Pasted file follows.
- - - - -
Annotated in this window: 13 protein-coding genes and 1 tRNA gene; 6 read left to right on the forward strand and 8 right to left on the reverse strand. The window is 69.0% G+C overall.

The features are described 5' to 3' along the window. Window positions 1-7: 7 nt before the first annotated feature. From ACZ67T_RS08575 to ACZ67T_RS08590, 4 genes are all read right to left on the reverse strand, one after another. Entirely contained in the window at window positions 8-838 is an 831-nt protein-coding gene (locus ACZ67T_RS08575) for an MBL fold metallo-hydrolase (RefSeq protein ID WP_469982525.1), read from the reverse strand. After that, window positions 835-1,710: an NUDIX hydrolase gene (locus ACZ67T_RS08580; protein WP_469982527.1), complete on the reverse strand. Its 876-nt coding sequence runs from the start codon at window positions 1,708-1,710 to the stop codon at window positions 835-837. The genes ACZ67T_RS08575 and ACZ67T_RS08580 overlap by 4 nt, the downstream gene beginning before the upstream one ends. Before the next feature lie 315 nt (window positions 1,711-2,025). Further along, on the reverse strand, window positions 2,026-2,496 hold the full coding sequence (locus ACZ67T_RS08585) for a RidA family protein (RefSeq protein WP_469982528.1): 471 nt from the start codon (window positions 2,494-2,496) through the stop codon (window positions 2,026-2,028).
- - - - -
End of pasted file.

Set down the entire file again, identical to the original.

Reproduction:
Annotated in this window: 13 protein-coding genes and 1 tRNA gene; 6 read left to right on the forward strand and 8 right to left on the reverse strand. The window is 69.0% G+C overall.

The features are described 5' to 3' along the window. Window positions 1-7: 7 nt before the first annotated feature. From ACZ67T_RS08575 to ACZ67T_RS08590, 4 genes are all read right to left on the reverse strand, one after another. Entirely contained in the window at window positions 8-838 is an 831-nt protein-coding gene (locus ACZ67T_RS08575) for an MBL fold metallo-hydrolase (RefSeq protein ID WP_469982525.1), read from the reverse strand. After that, window positions 835-1,710: an NUDIX hydrolase gene (locus ACZ67T_RS08580; protein WP_469982527.1), complete on the reverse strand. Its 876-nt coding sequence runs from the start codon at window positions 1,708-1,710 to the stop codon at window positions 835-837. The genes ACZ67T_RS08575 and ACZ67T_RS08580 overlap by 4 nt, the downstream gene beginning before the upstream one ends. Before the next feature lie 315 nt (window positions 1,711-2,025). Further along, on the reverse strand, window positions 2,026-2,496 hold the full coding sequence (locus ACZ67T_RS08585) for a RidA family protein (RefSeq protein WP_469982528.1): 471 nt from the start codon (window positions 2,494-2,496) through the stop codon (window positions 2,026-2,028).